By Elizabeth Sukys-Rice, MSW
According to the American foundation for suicide prevention, suicide is the 10th leading cause of death in the United States. Each year 44,193 Americans commit suicide; for every suicide there’s 25 attempts. Suicide costs the United States $51 billion annually. Suicide in the older adult population is one of the highest percentages, in 2000 the highest suicide rate was 20% among the 85 and older population. In 2015 the numbers have only slightly dropped to 19.4%. Holding steady for the past 15 years. Fire arms are the most common method of death by suicide, counting for about 49.8% of all suicide deaths. Around 500,000 people visit hospitals every year due to self harm, that’s approximately 12 people harming themselves for every reported death by suicide. Females attempt suicide three times more often than males, yet males are four times more likely to die than females.
Suicide attempts among the 85 and older population are much more likely to result in death because older adults plan more carefully and use more deadly methods. The older adult is less likely to be discovered and rescued. The physical frailty of older adults also makes them less likely to recover from the attempt. Some of the risk factors are depression and other health problems, substance use including prescription medications, physical illness, disability and pain, social isolation.
Risk Factors & Warning Signs
•Prior suicide attempts
•Marked feelings of hopelessness; lack of interest in future plans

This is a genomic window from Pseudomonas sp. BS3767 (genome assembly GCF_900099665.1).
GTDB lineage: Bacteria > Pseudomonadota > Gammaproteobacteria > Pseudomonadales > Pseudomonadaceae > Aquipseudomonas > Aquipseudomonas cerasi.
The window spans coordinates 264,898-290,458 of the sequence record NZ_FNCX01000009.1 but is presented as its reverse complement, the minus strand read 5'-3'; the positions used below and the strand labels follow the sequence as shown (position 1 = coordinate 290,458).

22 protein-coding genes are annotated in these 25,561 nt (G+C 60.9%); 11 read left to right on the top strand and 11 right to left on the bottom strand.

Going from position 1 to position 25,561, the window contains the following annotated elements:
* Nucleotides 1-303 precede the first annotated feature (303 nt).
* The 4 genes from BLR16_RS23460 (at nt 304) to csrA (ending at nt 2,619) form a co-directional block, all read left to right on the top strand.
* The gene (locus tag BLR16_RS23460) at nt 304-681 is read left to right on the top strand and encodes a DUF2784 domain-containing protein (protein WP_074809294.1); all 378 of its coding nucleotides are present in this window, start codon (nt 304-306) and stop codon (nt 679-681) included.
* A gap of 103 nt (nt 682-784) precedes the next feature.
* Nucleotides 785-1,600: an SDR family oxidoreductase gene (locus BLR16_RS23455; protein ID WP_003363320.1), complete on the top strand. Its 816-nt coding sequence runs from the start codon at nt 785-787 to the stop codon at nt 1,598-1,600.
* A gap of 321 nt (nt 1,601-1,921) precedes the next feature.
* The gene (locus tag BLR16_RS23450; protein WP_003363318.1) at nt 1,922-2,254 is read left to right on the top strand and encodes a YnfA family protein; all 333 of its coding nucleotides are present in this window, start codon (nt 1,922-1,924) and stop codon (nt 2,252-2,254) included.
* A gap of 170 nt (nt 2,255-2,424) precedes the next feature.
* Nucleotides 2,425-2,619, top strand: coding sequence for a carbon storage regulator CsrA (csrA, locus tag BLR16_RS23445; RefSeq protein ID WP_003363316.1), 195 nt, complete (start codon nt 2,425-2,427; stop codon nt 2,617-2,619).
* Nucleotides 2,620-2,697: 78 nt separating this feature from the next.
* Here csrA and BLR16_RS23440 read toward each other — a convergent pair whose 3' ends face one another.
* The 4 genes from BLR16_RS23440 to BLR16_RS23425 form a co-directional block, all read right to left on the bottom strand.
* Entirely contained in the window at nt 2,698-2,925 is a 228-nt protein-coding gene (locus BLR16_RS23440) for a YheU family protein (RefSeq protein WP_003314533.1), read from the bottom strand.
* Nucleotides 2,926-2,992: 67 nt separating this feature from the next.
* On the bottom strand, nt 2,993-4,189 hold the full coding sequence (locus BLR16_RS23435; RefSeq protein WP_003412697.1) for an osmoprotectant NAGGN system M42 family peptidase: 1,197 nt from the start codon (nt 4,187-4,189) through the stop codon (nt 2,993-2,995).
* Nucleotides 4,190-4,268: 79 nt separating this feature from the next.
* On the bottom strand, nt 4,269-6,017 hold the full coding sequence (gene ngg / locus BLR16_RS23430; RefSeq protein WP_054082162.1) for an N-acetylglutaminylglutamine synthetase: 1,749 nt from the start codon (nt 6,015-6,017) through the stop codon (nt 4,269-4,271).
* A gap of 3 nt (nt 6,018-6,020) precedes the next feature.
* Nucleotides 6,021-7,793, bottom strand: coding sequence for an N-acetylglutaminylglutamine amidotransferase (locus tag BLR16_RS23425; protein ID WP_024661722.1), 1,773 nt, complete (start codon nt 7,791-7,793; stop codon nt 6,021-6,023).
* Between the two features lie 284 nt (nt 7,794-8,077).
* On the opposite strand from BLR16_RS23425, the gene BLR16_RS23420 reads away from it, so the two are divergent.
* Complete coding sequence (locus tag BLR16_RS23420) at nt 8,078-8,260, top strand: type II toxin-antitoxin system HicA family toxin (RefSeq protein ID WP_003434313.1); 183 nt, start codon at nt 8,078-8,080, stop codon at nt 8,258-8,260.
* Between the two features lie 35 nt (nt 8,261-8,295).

•Feelings of loss of independence or sense of purpose
•Medical conditions that significantly limit functioning or life expectancy
•Impulsivity due to cognitive impairment
•Family discord or losses (i.e. recent death of a loved one)
•Inflexible personality or marked difficulty adapting to change
•Access to lethal means (i.e. firearms, other weapons, etc)
•Daring or risk-taking behavior
•Sudden personality changes
•Alcohol or medication misuse or abuse
•Verbal suicide threats such as, “You’d be better off without me” or “Maybe I won’t be around”
•Giving away prized possessions
Medicare Will Pay for Mental Health Care
When an older adult finds themselves having a medical event such as a heart attack or broken hip it’s expected that their Medicare benefits will cover services needed in the event of an emergency. Coverage for mental health services is also available in the event that an inpatient hospitalization is needed. If an individual’s emotional well-being is compromised an inpatient hospital stay is available. Medicare part A covers room costs, meals, nursing care, medications, psychiatric and counseling services. In addition, Medicare part B services pays for outpatient services, such as clinical psychologist, clinical social workers, a psychiatrist, it also pays for partial hospitalization services and intensive outpatient care. Prescription drug coverage under Medicare part D will help pay for medications needed for treatment of mental health conditions.
I’ve met several individuals who’ve attempted suicide. In all the conversations I’ve had I don’t remember anyone saying they wish they would have been successful. Many times, I’ve heard people say I didn’t even realize it was happening, it was almost as if I was in a dream state. I’ve met individuals who mixed substances and prescription medications not realizing the significant risk and possible death this deadly combination can cause. Thoughts of suicide is a lot more common than we think. It’s important that we’re realistic about the possibility of the topic of suicide entering our lives and to be prepared and proactive.
ES Life Coach – Changing the way we view aging.
Portions of this blog provided by the following web resource
Centers for Disease Control and Prevention. (2014). Fatal injury reports, national and regional, 1999–2014. Retrieved from http://webappa.cdc.gov/sasweb/ncipc/mortrate10_us.html